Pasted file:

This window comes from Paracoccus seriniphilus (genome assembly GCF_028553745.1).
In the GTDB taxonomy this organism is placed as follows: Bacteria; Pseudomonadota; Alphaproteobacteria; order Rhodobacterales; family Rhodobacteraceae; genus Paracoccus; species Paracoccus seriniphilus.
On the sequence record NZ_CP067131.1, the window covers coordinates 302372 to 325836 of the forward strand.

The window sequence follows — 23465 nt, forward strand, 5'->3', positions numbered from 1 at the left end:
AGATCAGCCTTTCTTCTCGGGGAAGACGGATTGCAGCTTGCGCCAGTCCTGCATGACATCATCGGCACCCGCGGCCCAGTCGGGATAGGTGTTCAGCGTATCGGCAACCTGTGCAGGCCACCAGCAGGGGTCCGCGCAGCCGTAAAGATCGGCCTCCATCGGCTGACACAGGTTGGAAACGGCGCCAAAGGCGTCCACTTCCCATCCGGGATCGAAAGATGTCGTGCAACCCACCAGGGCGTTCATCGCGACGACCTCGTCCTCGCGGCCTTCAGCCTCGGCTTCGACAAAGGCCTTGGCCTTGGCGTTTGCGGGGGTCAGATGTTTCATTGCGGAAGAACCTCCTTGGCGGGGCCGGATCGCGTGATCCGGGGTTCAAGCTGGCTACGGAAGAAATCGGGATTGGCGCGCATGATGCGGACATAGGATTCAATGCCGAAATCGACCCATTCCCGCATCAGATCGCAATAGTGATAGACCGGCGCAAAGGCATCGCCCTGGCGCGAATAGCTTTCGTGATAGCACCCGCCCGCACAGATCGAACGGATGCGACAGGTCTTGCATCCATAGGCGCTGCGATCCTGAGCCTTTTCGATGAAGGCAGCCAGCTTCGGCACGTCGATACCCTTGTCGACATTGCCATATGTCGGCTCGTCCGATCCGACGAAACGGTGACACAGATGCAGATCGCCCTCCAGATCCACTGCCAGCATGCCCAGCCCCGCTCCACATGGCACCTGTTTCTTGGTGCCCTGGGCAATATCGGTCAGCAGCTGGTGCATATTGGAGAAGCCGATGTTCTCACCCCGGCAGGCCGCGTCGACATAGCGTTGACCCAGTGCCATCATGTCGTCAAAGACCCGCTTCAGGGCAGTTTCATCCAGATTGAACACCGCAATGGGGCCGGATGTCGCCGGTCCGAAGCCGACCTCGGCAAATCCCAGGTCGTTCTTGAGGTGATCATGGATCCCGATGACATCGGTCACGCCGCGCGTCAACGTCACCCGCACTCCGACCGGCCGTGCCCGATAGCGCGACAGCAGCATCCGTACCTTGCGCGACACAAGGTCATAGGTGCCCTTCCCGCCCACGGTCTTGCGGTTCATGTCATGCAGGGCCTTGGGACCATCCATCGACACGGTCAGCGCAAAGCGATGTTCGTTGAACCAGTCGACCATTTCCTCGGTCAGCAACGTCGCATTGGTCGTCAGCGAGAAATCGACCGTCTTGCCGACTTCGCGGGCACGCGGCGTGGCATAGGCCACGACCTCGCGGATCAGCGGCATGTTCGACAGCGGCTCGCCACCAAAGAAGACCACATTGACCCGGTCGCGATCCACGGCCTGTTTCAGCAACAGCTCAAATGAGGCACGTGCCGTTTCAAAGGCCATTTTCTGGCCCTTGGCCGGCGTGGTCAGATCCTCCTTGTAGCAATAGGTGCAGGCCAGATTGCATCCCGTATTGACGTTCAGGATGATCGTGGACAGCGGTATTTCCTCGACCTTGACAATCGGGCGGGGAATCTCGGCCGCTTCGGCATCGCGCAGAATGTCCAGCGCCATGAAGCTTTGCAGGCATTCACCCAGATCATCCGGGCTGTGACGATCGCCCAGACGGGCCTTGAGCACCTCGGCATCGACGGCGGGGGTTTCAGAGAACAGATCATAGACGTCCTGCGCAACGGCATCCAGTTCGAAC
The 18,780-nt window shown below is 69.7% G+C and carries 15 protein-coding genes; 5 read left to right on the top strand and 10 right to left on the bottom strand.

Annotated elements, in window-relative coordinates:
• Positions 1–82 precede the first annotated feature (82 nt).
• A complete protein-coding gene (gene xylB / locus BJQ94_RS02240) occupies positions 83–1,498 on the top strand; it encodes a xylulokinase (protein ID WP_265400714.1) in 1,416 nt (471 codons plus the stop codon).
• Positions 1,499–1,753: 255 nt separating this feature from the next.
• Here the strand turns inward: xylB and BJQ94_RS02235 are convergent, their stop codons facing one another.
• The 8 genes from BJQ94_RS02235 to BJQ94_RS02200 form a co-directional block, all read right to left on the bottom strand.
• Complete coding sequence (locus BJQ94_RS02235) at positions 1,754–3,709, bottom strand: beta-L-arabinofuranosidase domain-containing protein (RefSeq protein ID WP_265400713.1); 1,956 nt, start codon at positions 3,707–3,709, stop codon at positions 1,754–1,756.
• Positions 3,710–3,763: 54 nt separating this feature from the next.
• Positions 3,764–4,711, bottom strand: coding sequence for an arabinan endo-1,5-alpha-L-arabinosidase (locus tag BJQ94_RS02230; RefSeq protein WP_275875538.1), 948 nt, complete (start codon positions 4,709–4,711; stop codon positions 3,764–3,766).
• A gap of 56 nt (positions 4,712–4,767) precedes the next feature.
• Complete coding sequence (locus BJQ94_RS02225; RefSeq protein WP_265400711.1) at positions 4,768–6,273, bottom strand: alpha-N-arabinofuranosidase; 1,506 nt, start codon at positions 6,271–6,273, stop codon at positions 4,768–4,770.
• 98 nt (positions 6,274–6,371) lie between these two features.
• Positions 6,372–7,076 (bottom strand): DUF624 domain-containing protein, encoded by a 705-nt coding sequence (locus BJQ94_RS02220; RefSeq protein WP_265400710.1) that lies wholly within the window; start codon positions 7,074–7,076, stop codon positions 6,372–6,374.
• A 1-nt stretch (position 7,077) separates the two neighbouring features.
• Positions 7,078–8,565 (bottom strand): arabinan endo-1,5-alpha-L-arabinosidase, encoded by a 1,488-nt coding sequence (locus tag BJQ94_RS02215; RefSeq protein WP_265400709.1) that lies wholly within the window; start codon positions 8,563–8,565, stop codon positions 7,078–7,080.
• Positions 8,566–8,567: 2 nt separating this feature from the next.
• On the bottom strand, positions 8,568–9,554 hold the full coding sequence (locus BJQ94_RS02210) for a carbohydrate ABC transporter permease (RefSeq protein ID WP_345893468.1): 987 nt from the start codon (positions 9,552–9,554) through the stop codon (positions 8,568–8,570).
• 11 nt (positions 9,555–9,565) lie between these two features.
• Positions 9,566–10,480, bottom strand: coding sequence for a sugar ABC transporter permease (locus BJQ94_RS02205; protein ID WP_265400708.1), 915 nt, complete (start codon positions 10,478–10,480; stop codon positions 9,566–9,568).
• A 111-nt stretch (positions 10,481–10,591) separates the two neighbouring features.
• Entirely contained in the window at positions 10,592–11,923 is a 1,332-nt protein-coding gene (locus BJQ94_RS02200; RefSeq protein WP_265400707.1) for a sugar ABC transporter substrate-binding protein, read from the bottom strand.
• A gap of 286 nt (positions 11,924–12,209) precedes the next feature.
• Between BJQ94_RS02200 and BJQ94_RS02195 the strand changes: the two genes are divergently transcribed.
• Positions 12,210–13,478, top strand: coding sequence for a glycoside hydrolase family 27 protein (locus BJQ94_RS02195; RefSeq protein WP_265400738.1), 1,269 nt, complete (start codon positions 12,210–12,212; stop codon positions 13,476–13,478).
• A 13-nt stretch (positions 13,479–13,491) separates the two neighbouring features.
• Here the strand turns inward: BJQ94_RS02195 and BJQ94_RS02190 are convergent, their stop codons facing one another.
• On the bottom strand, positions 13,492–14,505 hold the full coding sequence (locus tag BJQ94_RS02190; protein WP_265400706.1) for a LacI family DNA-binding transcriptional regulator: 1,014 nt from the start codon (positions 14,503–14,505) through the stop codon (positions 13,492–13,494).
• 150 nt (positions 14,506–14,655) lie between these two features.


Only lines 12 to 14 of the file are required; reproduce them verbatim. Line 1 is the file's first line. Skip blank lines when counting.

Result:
• The 8 genes from BJQ94_RS02235 to BJQ94_RS02200 form a co-directional block, all read right to left on the bottom strand.
• Complete coding sequence (locus BJQ94_RS02235) at positions 1,754–3,709, bottom strand: beta-L-arabinofuranosidase domain-containing protein (RefSeq protein ID WP_265400713.1); 1,956 nt, start codon at positions 3,707–3,709, stop codon at positions 1,754–1,756.
• Positions 3,710–3,763: 54 nt separating this feature from the next.